A Gymnast Perfecting Her Passion

It's only an hour before the final round of the United States Olympic trials begins, but rhythmic gymnast Lauri Illy is keeping her cool.

"I don't get stressed out," Lauri says cheerfully. "There's no reason to get up in a jiffy, because then you'll just mess up."

Tough words from a 14-year-old. The dark, empty auditorium of Boston's Wang Center gapes beyond the stage like a huge hungry mouth. Under the glare of the bright stage lights, Lauri and her six competitors look tiny as they do warm-up stretches on the vast blue mat. By the end of the night, only one of the seven will qualify for the single US spot at the Atlanta Games. (The preliminary round is Aug. 1.)

Lana Lashoff, Lauri's coach, shares her protg's confidence: "She loves to perform. The more people watch her, the better she does. She has tremendous showmanship."

In rhythmic gymnastics, the ability to perform onstage is crucial to an athlete's success - which explains why Lauri is one of the top rhythmic gymnasts in the country. Like figure skating or synchronized swimming, this relatively new Olympic sport combines athleticism with fine-tuned coordination and grace.

Lauri says that often people confuse rhythmic gymnastics with the more familiar so-called "artistic" gymnastics, which involves the parallel bars and balance beam.

Instead of using such stationary apparatus, the rhythmic gymnast swings her apparatus over her head, hurls it into the air, and catches it again - all while leaping, balancing, and turning to a meticulously choreographed musical score.

The four rhythmic gymnastics events at this year's Olympics are the rope, ball, ribbon, and club. But Lauri's favorite - the hoop - will not be included at the Atlanta Games.

LAURI was born in Virginia Beach, Va., the youngest of eight children. At age 2, she was doing handstands. When she was 4, Lauri began training in rhythmic gymnastics. Her mother, Raquel Illy, remembers that "Right from the beginning, I was against gymnastics." Mrs. Illy had seen her other children's interests pass through a variety of phases.

Soon it became evident that Lauri's interest was different. With a passion and commitment unusual for a six-year-old, Lauri was training at all hours of the day. "You can force a child to do something, but you can't force virtuosity," Lauri's mother says. "You can't force success. It has to be a self-directing thing, and she led us all the way."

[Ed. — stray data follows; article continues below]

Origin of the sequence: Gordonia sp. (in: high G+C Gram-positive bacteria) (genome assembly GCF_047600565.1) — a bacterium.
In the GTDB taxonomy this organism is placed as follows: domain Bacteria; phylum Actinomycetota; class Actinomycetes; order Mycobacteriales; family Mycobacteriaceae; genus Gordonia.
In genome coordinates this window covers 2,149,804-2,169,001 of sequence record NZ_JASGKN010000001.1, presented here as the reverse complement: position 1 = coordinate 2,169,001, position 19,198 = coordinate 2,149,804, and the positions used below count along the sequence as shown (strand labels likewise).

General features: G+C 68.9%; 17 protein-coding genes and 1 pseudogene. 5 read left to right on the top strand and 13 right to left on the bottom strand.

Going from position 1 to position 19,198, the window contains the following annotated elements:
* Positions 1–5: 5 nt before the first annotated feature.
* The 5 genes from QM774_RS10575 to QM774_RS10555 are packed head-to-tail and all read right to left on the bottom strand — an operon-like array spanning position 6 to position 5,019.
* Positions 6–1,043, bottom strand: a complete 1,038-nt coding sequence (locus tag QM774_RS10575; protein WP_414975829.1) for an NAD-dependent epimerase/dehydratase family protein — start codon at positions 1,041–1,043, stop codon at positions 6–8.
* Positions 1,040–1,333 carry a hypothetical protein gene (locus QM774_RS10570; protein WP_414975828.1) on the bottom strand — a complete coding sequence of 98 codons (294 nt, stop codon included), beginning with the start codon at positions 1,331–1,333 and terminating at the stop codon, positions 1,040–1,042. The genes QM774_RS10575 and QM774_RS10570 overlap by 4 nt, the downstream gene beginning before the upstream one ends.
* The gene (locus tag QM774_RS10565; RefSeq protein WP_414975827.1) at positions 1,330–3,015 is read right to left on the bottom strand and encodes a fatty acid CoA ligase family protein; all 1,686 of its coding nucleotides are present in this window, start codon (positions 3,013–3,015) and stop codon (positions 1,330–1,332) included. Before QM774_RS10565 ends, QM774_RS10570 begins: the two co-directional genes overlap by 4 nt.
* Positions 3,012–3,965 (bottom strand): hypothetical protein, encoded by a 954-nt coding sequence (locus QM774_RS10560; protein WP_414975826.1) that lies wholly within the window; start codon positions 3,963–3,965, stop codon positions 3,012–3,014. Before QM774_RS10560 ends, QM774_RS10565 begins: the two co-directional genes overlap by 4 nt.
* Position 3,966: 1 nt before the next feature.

At age 10, after two years without steady coaching, Lauri traveled alone from Virginia to Evanston, Ill., to meet her new coach, Ms. Lashoff.

"I was pretty skeptical at first," Lashoff confesses. "I said, 'Give it two weeks, then two months....' " But the two hit it off immediately, and four years later, Lauri is still living in Evanston, 700 miles from her parents. She sees her family only during vacations.

Her mother recalls Lauri's departure as "one of the saddest, most empty moments in my life," but adds that it is "the responsibility of parents to make opportunities available to their children." Lauri's mother, a nurse, and her father, a social worker, have been trying to relocate to the Chicago area ever since their youngest daughter left home.

Coach Lashoff, a rhythmic gymnast who grew up in the USSR, now runs the Rhythmic Gems gymnastics club in Evanston. Lashoff saw how elite Soviet sports schools recruited future talent at an early age. But "even by Russian standards," she says, Lauri's is "a very unique situation."

DURING the past year as an eighth-grader, Lauri went to school for only two hours to take morning math and science classes. She admits that her classmates were envious of her light course load - and of her exemption from gym class.

Yet Lauri has less free time than most children her age. She practices five to seven hours a day, six days a week.

And although she lives with different families on a rotating basis during the school year, Lauri often spends her free time doing laundry, calling home, and cooking. As an athlete she watches her diet carefully, avoiding french fries, chocolate, candy, and other usual teenage fare.

"Everyone thinks I'm missing out on my childhood," Lauri says. "But this is my childhood. This is what I want to do."

There is no doubt that Lauri has had to grow up fast to enter the competitive world of rhythmic gymnastics, but competing has its advantages. Since 1994, she has traveled all across the country and as far away as Korea, Egypt, and France for competitions.

"Working onstage is awesome - more like you're performing than competing," Lauri says.

Though by the end of this evening only one of the seven competitors will qualify for the Olympics, Lauri says that "we're all really good friends. I think rhythmic gymnastics is a very friendly sport."

No one is too surprised that Jessica Davis - last year's national champion - takes first place and the only US spot in the Olympic rhythmic gymnastics competition.

Lauri, however, takes a close third after the last night of competition. True, her sights are set on the 2000 Olympics. But getting there is more of a "dream" than a fixed goal.

"I just want to be satisfied," she says. "Gymnastics is for fun, not for medals."

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